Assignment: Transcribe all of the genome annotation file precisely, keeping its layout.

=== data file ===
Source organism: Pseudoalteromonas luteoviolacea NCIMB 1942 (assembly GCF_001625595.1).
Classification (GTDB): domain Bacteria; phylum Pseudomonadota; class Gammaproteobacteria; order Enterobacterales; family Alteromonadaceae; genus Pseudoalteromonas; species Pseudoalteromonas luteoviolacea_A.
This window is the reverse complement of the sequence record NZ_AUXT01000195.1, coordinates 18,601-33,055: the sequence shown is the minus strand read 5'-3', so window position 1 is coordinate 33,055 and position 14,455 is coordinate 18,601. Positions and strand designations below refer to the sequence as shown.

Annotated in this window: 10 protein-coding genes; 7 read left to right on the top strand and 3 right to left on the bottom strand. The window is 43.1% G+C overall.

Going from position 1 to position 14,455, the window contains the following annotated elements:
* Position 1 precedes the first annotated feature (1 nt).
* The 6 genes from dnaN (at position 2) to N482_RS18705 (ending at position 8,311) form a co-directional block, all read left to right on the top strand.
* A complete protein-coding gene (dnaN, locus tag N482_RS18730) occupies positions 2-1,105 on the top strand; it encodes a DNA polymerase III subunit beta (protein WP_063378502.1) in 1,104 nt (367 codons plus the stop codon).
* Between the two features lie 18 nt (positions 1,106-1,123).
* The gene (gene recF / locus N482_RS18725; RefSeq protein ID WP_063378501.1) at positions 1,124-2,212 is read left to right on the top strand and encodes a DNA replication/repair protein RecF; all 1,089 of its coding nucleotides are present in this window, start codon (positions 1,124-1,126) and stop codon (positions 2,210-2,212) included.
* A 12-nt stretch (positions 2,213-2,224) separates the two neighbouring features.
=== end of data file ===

Source organism: Pseudoalteromonas luteoviolacea NCIMB 1942 (assembly GCF_001625595.1).
Classification (GTDB): domain Bacteria; phylum Pseudomonadota; class Gammaproteobacteria; order Enterobacterales; family Alteromonadaceae; genus Pseudoalteromonas; species Pseudoalteromonas luteoviolacea_A.
This window is the reverse complement of the sequence record NZ_AUXT01000195.1, coordinates 18,601-33,055: the sequence shown is the minus strand read 5'-3', so window position 1 is coordinate 33,055 and position 14,455 is coordinate 18,601. Positions and strand designations below refer to the sequence as shown.

Annotated in this window: 10 protein-coding genes; 7 read left to right on the top strand and 3 right to left on the bottom strand. The window is 43.1% G+C overall.

Going from position 1 to position 14,455, the window contains the following annotated elements:
* Position 1 precedes the first annotated feature (1 nt).
* The 6 genes from dnaN (at position 2) to N482_RS18705 (ending at position 8,311) form a co-directional block, all read left to right on the top strand.
* A complete protein-coding gene (dnaN, locus tag N482_RS18730) occupies positions 2-1,105 on the top strand; it encodes a DNA polymerase III subunit beta (protein WP_063378502.1) in 1,104 nt (367 codons plus the stop codon).
* Between the two features lie 18 nt (positions 1,106-1,123).
* The gene (gene recF / locus N482_RS18725; RefSeq protein ID WP_063378501.1) at positions 1,124-2,212 is read left to right on the top strand and encodes a DNA replication/repair protein RecF; all 1,089 of its coding nucleotides are present in this window, start codon (positions 1,124-1,126) and stop codon (positions 2,210-2,212) included.
* A 12-nt stretch (positions 2,213-2,224) separates the two neighbouring features.